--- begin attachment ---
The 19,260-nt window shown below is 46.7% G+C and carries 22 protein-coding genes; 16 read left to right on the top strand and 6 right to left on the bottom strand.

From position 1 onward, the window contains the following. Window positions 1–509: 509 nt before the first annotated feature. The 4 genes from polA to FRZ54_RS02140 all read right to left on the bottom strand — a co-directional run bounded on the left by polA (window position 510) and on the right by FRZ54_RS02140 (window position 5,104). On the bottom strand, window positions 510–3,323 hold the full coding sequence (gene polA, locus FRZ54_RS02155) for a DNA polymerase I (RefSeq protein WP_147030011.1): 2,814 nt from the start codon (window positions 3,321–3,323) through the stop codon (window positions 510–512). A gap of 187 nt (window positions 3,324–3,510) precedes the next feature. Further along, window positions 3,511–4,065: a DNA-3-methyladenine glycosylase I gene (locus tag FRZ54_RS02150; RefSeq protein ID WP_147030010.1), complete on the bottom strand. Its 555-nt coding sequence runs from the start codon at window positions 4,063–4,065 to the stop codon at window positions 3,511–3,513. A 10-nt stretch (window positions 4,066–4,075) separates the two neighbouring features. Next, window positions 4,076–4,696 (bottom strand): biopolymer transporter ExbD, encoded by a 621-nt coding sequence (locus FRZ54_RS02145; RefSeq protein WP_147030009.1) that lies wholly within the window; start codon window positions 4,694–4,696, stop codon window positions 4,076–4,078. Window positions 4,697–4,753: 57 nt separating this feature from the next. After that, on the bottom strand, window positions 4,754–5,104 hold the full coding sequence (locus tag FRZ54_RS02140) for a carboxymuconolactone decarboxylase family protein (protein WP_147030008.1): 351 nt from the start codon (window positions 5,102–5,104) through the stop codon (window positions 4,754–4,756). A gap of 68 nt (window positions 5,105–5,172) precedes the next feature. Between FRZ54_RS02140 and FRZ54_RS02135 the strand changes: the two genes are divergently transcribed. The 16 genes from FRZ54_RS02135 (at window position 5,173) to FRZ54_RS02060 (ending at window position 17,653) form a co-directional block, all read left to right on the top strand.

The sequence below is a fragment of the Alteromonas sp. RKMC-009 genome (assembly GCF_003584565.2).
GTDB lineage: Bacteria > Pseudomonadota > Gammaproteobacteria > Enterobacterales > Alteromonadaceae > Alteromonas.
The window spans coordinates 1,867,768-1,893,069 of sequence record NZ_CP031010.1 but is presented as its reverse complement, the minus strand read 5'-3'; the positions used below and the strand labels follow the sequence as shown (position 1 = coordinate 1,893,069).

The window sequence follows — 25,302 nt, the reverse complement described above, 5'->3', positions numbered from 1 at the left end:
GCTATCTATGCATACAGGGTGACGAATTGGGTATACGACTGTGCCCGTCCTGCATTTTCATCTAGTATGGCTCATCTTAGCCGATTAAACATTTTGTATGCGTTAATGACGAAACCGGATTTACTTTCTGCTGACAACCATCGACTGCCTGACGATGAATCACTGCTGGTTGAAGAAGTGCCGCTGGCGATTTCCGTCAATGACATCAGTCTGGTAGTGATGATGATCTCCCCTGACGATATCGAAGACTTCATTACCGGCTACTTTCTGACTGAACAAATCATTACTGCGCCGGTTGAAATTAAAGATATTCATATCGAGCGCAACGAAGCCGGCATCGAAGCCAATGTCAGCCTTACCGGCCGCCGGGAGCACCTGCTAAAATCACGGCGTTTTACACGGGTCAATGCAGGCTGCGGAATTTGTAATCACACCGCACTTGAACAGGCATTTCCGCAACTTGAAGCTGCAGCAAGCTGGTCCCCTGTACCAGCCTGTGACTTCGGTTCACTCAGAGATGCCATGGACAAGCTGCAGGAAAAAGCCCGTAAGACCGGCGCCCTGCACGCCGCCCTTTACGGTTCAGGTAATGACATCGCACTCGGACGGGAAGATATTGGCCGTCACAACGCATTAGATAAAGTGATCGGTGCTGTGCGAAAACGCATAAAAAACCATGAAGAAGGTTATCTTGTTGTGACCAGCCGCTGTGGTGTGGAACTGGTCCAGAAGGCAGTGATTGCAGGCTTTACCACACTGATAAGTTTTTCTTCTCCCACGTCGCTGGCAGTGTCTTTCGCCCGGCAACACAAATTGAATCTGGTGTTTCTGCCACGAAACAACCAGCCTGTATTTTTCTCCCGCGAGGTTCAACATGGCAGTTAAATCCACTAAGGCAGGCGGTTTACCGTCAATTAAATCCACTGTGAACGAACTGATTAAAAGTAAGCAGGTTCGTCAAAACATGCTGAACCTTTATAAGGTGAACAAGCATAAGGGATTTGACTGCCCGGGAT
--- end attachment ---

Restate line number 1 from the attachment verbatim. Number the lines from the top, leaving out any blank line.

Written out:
The 19,260-nt window shown below is 46.7% G+C and carries 22 protein-coding genes; 16 read left to right on the top strand and 6 right to left on the bottom strand.